Mexborough & Swinton Times – Saturday 21 October 1939
The Tempo Quickens
The tempo of the war quickens by land, sea, and air. The Germans in the last few days have carried the tight to us very shrewdly by surprising the Grand Fleet at headquarters and sinking the battleship “Royal Oak” with the loss of 810 men. This amazing feat of skill and daring will take high rank in the annals of the exploits of the war. The Germans, of course, exaggerated even this signal success, and announced damage also to the “Repulse” and the “Hood.” Happily those claims are untrue, but the loss of the “Royal Oak” and two-thirds of its gallant company, especially in such circumstances, is a severe jolt, however small its broad effect on the course of naval operations.
Something of Germany’s air strategy is revealed by the air attacks on Rosyth and Scapa Flow. Though these were expensive for the enemy, and the damage inflicted was negligible, we must be prepared to hear of greater and more determined attempts by Germany to use her air power to damage, cripple, hamper, harass, or scatter our naval power.
That the Navy will be equal to this novel menace we have no doubt whatever. In this preliminary skirmish the honours on the whole were with our defensive air arm, who accounted for three of the four German victims of the Rosyth raid, but as the struggle develops we shall no doubt find that gunfire also will be a formidable factor in defence and destruction. At any rate we have won the opening round.
Two important facts emerge from these incidents. The direct assault on our Fleet constitutes a tacit acknowledgment of the vital importance to Germany of loosening the grip of the British Navy, which is already beginning to hurt. It also suggests that German air strategy, wisely and rightly, is concentrated on legitimate military objectives rather than on easier but wasteful and futile efforts to shake civilian morale by bombing raids on defenceless towns. How long this condition of things will continue we do not know; if, as we expect, the air offensive against warships and heavily fortified docks and harbours proves an expensive failure, it is likely that the German air force will turn its attention elsewhere, but experience so far suggests that wherever they turn the German raiders will be effectively countered.
It is certain also that they will be able to undertake no important land operation in the West without the co-operation of a very high proportion of their Air Force, and formidable as is their air power, it is difficult to see how it can be effectively used in three directions at once. The attempt at comprehensive action of that kind would no doubt prove wasteful to a disastrous degree.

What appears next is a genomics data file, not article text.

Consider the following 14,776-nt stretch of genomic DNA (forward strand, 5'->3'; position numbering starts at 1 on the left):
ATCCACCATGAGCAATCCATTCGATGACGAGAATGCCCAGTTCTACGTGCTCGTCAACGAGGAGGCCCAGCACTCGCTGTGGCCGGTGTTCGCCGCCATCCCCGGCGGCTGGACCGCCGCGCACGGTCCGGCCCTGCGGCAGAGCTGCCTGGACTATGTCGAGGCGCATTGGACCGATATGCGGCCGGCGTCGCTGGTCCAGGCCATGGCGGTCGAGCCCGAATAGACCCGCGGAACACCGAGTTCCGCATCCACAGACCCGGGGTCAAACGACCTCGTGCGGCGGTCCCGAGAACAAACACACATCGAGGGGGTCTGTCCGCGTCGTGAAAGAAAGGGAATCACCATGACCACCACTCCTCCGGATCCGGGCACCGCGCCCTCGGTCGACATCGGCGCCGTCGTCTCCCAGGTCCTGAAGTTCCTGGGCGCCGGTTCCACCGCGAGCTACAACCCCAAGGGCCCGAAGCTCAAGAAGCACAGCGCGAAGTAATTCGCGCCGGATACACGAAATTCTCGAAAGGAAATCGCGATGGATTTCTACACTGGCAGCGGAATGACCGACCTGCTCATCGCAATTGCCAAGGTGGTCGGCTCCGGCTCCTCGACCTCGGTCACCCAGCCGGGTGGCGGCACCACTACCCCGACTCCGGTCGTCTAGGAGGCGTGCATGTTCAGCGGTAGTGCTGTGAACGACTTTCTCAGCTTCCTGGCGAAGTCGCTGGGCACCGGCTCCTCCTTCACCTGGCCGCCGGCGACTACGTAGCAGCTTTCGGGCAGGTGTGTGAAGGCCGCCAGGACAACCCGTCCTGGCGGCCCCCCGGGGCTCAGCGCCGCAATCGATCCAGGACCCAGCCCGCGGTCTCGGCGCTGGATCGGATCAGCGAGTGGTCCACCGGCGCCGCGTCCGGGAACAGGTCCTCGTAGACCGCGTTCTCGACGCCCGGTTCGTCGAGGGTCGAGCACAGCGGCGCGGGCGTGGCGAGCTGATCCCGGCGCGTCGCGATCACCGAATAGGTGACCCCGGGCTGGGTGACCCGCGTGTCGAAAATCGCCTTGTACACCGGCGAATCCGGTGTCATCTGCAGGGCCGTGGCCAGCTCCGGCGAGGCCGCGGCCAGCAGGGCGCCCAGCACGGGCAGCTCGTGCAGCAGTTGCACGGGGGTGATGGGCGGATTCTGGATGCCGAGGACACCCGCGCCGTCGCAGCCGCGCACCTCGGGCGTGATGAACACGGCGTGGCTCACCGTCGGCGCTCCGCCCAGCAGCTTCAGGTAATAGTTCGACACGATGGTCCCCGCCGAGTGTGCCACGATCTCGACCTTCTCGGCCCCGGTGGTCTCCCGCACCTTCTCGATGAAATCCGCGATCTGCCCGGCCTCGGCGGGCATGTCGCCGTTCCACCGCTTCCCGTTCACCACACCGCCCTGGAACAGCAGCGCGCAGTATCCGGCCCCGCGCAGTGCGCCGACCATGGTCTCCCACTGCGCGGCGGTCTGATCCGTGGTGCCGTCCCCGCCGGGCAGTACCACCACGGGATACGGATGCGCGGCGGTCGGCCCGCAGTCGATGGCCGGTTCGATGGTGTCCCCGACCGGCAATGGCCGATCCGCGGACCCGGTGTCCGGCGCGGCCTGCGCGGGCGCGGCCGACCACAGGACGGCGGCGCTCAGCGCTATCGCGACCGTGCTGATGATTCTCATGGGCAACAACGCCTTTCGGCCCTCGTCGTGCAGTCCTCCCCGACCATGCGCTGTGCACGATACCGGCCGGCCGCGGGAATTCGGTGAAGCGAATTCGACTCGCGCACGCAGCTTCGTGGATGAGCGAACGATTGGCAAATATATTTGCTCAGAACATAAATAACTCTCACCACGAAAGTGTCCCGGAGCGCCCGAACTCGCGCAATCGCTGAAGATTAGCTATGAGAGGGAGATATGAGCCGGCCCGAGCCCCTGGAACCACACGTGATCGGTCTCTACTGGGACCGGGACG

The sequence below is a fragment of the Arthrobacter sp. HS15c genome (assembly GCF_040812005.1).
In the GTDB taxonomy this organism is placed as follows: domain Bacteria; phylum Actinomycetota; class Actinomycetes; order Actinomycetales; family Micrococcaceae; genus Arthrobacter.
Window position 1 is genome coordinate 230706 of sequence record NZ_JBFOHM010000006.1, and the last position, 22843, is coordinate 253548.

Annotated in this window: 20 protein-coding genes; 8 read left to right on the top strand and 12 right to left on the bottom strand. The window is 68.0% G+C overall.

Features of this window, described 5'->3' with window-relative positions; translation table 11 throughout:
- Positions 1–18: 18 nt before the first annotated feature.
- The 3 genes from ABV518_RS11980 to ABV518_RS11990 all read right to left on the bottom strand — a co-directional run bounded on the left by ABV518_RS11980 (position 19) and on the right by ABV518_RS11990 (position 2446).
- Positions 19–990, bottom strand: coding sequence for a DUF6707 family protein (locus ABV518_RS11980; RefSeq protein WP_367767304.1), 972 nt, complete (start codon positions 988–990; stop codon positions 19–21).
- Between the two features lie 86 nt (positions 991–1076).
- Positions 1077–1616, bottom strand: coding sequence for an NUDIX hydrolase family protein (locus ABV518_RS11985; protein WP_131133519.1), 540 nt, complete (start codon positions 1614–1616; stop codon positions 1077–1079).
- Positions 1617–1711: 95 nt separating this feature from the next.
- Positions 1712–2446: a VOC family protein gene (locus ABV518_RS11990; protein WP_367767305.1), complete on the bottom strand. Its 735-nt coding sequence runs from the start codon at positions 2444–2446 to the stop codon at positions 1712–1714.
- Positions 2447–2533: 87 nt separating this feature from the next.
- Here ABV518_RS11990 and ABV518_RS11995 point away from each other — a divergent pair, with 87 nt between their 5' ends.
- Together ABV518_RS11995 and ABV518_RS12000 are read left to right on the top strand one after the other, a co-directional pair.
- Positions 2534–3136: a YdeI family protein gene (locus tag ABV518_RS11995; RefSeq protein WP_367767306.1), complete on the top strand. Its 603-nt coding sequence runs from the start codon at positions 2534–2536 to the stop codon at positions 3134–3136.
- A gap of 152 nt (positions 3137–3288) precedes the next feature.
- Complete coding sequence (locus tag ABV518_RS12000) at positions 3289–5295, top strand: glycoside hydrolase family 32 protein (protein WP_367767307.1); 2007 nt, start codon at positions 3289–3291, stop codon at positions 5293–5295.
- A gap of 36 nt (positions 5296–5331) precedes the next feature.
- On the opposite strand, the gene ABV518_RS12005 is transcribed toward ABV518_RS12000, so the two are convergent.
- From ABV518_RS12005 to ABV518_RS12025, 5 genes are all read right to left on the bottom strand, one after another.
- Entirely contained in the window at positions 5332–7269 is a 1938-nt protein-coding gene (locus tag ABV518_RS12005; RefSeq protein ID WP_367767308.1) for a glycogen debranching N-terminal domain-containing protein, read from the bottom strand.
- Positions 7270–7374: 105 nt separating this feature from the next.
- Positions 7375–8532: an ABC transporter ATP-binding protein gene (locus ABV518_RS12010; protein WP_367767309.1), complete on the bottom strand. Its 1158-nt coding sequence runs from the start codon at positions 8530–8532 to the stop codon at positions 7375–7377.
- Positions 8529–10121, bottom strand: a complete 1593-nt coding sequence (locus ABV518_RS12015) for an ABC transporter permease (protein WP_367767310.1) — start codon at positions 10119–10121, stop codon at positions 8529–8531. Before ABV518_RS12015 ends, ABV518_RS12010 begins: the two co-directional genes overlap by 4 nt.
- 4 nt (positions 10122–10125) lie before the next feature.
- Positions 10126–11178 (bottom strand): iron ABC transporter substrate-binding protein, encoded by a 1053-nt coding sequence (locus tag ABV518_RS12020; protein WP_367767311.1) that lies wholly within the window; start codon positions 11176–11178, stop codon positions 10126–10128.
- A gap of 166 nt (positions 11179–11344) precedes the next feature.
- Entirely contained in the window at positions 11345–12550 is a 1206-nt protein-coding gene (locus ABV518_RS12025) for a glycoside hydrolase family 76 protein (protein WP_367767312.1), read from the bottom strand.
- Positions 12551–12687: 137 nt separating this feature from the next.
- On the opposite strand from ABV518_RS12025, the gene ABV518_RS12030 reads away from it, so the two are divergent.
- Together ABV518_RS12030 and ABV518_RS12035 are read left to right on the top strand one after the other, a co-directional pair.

There was general expectation this week that the German Army would strike in the West. A thrust has been made and repulsed with losses out of proportion to the slight advance made. The French defence was not seriously tested and the effort was not pursued. The great clash has still to come, and the longer the German General Staff contemplate the prospect, the less they will like it. Nevertheless we must be prepared for shocks and perhaps surprises, some of them, as the Prime Minister warns us, possibly unpleasant.
Tactically, the Germans are in a difficult position, with little room to manoeuvre. Undoubtedly they will attempt strategems, but if a frontal attack must be made they will not shirk it, and we must be under no illusion as to their power, weight, strength, skill, and ruthlessness. So far the British have not been engaged, but they are in line, perfectly ready, and in good heart. How different is the Allied situation this time from the chaos amid which Germany was able to overrun Belgium and Northern France twenty-five years ago!
On the diplomatic front there has been no further movement in the West. Mr. Chamberlain’s calm clear answer to Hitler’s peace proposals has removed all doubt as to the determination of Great Britain and France to make terms only with a German Government able and willing to give effective guarantees for security and freedom throughout Europe. When Germany is ready to do this, London and Paris will gladly give the signal for peace and conference, and we shall find that the Russian problem will fall into place, if peace can be achieved while Germany, Britain and France are still powerful enough to overawe that lumbering giant. Hitler alone stands in the way of such a peace as would restore Europe to sanity and solidity, and unhappily, though his fall is inevitable, he may stand long enough to destroy his people, to submerge Central Europe in Bolshevism, and inflict a generation of misery on this distracted Continent. There is no present sign that Germany has the will or the power to throw off this ‘fatal regime and return to peaceful ways. Disillusionment is not yet complete, and it may come only after much hard fighting and bitter sacrifice.
Meanwhile, Russia has quietly secured control of the Baltic, and is exerting sinister pressure on Finland and Turkey. There, two vital nerves are touched, but unless we have over-rated the cleverness of Stalin, he is not likely to commit the follies of Hitler and to throw away the substance for the shadow. It is certain that Northern Europe will rally to the defence of Finland, if need be, for Scandinavia has a vital interest in the independence of that country. Stalin, too, must be well aware of the danger of meddling with a fierce military race like the Turks. In neither case will he enjoy the advantage which enabled Hitler to seize Austria, Czecho-Slovakia, and half Poland, for the Western Powers are able and ready to give direct and powerful assistance to the Scandinavian Powers, and to Turkey and such Balkan States as may be brought into this extension of the war. Stalin is quite incalculable, but if he has one surprise left it will be his resort to crude Hitlerism.